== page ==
Baking – Oven semi-baked semi-fried potatoes starting from raw (for the lazy cook)


The objective of this question is to avoid spending time in front of the stove, moving a stove-top method to the oven to enable, in particular, quadrupling the amount that can fit in a skillet, without also quadrupling the cooking time.

My batch of peeled russet potatoes now sits in salted water for about an hour, to absorb the salt. The idea is that fried potatoes are, from experience, tastier and crunchier when the salt is deep inside, not just on the surface.


Next, I'll cut the potatoes into wedges and fry them. Deep frying is unnecessarily unhealthy. My standard method is to parboil and fry in the same pot/skillet. For that I mix water and oil, boil the wedges in the water/oil base semi-covered until the water evaporates. Frying starts on its own once the water is gone. The remainder of the time I must be near the stove—to turn frequently. This method doesn't scale easily (cooking quadruple the batch takes quadruple the time in front of the stove). Worse, it requires a teflon coating, which I'm trying to move away from.

This all works well, but I'd like to do nearly the same in the oven, to avoid the labor of standing in front of the stove, and to be able to handle a larger batch for a larger number of guests.

How will the following work out?

  • After cutting into wedges, air dry for a few minutes in a colander—long enough to dry, but not so long as to turn color.
  • Coat the wedges in oil. I'm planning on melted coconut oil, imagining absorption into the outer layer of the starchy potatoes.
  • Bake in the oven at 425F for an hour (in glass).

When I see semi-baked semi-fried potato wedges at restaurants, I'm sure no one stood in front of a stove, turning frequently in small batches. Am I on the right track? Is turning halfway (or, worse, multiple times) absolutely necessary? What stops the oil from falling all the way down; or, alternatively, how can I encourage absorption to make this an oven method?

N.B.: I know I can do this using a bag from the supermarket. I'm avoiding hydrogenated oils.



I'll put here pictures of experiments using the ideas suggested in the answers.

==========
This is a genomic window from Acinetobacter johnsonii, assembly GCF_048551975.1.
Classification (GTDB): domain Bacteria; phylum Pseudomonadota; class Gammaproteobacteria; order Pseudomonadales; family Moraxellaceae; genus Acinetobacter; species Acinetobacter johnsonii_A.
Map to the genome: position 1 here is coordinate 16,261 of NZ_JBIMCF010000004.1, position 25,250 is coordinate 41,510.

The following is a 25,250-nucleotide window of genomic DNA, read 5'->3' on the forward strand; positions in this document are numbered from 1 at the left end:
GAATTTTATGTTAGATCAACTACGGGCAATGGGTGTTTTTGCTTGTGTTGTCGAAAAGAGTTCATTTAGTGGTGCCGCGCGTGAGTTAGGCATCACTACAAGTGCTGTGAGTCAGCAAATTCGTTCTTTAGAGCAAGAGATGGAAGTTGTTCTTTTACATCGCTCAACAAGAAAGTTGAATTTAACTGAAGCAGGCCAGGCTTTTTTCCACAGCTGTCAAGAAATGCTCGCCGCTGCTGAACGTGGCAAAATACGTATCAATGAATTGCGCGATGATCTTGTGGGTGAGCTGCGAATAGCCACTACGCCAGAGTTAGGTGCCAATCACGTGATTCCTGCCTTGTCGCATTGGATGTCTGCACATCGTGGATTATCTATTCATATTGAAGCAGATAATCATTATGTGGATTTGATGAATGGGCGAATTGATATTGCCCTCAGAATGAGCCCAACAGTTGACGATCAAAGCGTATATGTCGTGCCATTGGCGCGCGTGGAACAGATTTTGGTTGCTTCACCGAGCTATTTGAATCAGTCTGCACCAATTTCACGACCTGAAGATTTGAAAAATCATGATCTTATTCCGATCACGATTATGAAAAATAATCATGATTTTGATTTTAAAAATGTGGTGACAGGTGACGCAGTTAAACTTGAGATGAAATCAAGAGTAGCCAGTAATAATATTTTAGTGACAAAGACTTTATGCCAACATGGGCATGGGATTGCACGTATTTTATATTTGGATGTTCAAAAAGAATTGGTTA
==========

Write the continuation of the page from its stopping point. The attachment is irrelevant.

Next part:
Using Max's answer (parboiling wedges, briefly air drying, coating with oil, then baking) produces the following.


The texture and taste were perfect. The only fault perhaps is that baking (in a preheated oven) did not seem effective. It was necessary to broil on low. This meant that the labor to produce the fries, even though less than turning over the stove, was still more than I wanted. In particular, it would be nice if the amount can be doubled with only doubling the necessary parts (peeling, if done, etc).


I see that Willk anticipated the broiling step. What's odd in aiming directly at broiling (rather than as a rectification) is that the oil will navigate down, hence the top, the part with the least oil, will be the side to broil. Is there then no higher oven temperature (450F? 475F) to experiment with that enable full-surface oven frying, foregoing both the frequent check-if-they-re-burning and the turn-them-over steps?

In the following experiment, the potatoes are sliced rather thin (~4mm; ~1/4") to ensure they cook through. They are then brushed with oil on both sides, and are turned halfway under the broiler.

broiler potatoes, in the oven

The outcome is somehow not quite as satisfying as the first (parboil). Perhaps it needs fine-tuning. Mainly, though, this doesn't scale. If instead of cooking for two people you want to suddenly cook for eight, thin slicing will mean that your oven time will quadruple, which would sort of make you yearn for deep frying.

broiler potatoes, cooked

Best Answer

Restaurants usually pre-cook (either parboil or parfry) their potatoes and freeze them in serving portions.

I would just parboil the potato wedges, then coat with oil and put in oven until golden brown (or just brown-ish).

When baking potatoes, I prefer using a metal pan sheet instead of a glass bakeware.